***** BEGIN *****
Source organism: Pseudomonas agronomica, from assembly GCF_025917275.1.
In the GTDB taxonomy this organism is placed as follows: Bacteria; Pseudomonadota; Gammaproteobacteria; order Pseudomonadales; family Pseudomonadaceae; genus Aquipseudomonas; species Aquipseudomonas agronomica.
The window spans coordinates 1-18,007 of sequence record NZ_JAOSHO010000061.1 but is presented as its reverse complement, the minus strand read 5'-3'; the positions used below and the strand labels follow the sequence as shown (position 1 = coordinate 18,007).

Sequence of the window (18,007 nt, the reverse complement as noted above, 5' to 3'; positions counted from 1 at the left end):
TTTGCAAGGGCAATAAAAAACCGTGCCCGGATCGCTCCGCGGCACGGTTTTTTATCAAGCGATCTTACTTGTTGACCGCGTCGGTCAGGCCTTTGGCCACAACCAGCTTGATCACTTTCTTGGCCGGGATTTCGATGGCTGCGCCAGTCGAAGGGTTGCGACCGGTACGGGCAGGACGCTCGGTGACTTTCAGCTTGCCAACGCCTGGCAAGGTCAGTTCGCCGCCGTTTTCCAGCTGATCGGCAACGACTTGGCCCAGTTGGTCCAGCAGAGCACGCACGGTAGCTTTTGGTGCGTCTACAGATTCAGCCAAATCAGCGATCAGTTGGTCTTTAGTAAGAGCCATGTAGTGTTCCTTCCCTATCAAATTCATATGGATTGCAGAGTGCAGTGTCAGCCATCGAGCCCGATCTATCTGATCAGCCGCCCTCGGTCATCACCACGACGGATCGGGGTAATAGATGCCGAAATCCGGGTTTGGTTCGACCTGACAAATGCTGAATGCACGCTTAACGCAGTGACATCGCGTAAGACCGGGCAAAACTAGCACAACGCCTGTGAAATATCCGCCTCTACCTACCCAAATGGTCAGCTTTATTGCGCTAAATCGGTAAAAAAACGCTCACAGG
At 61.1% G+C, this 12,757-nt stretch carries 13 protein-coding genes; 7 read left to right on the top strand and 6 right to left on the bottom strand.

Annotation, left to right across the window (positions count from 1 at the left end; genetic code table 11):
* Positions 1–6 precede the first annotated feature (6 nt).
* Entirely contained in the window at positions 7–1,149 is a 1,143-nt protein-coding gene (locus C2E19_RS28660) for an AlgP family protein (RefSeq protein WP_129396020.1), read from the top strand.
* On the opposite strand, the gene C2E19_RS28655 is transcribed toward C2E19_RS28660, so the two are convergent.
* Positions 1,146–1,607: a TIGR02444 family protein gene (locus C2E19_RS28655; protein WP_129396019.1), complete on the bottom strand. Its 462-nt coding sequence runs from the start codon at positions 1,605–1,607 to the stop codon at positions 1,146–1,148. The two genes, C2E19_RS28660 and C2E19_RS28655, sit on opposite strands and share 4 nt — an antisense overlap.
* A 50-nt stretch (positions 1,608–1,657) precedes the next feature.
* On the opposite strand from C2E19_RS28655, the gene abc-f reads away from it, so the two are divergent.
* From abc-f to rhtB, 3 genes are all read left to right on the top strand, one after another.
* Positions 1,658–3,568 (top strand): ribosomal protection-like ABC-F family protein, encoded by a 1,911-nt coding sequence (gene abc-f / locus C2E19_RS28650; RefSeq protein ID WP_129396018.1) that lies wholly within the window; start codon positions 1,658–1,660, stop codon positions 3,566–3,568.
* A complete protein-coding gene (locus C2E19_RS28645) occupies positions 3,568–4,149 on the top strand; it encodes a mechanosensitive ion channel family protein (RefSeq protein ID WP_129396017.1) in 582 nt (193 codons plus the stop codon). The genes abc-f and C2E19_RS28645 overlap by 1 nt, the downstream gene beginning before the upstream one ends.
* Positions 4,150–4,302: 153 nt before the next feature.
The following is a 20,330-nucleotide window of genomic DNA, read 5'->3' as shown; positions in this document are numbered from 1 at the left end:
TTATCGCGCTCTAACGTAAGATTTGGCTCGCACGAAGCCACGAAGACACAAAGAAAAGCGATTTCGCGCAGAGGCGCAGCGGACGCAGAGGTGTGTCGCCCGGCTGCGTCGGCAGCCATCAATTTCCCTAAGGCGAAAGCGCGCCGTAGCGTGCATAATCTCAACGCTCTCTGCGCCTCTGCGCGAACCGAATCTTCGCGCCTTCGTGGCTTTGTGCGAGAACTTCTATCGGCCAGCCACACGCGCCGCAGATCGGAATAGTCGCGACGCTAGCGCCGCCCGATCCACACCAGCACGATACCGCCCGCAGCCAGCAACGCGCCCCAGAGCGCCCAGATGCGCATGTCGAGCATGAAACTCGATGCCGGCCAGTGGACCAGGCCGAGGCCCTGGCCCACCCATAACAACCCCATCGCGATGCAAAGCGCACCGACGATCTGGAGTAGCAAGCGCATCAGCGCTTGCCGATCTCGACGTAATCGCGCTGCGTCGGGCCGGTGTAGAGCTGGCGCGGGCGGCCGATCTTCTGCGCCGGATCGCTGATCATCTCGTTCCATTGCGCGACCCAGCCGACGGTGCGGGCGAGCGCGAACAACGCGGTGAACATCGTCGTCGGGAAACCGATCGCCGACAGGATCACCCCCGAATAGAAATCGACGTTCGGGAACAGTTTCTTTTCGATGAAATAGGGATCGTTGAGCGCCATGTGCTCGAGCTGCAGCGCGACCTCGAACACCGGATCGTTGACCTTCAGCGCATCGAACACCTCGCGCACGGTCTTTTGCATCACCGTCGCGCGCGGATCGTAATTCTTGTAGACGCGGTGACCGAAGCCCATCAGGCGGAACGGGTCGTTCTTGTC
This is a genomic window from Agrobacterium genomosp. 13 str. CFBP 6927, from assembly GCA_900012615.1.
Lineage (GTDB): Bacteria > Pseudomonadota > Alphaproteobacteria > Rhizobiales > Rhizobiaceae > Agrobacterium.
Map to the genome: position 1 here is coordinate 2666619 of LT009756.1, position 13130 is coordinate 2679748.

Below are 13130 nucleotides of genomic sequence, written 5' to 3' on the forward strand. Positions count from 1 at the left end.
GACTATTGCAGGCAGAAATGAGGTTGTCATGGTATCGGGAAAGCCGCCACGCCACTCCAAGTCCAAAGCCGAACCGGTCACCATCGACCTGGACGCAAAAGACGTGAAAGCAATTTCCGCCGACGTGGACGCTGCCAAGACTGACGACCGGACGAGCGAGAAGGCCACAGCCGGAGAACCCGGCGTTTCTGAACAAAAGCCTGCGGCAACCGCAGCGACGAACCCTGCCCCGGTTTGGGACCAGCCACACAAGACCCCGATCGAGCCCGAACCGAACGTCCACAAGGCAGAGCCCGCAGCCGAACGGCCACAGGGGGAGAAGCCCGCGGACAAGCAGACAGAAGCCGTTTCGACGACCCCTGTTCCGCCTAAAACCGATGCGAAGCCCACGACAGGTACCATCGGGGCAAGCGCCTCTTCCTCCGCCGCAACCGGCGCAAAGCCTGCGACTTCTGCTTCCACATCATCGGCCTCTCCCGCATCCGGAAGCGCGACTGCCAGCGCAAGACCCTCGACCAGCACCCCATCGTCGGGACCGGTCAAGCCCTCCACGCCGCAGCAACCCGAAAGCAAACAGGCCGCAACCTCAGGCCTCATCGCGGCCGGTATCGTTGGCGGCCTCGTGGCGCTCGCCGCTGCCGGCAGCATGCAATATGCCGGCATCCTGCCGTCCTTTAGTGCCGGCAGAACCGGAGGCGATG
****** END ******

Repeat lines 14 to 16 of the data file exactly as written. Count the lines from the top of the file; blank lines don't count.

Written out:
* From abc-f to rhtB, 3 genes are all read left to right on the top strand, one after another.
* Positions 1,658–3,568 (top strand): ribosomal protection-like ABC-F family protein, encoded by a 1,911-nt coding sequence (gene abc-f / locus C2E19_RS28650; RefSeq protein ID WP_129396018.1) that lies wholly within the window; start codon positions 1,658–1,660, stop codon positions 3,566–3,568.
* A complete protein-coding gene (locus C2E19_RS28645) occupies positions 3,568–4,149 on the top strand; it encodes a mechanosensitive ion channel family protein (RefSeq protein ID WP_129396017.1) in 582 nt (193 codons plus the stop codon). The genes abc-f and C2E19_RS28645 overlap by 1 nt, the downstream gene beginning before the upstream one ends.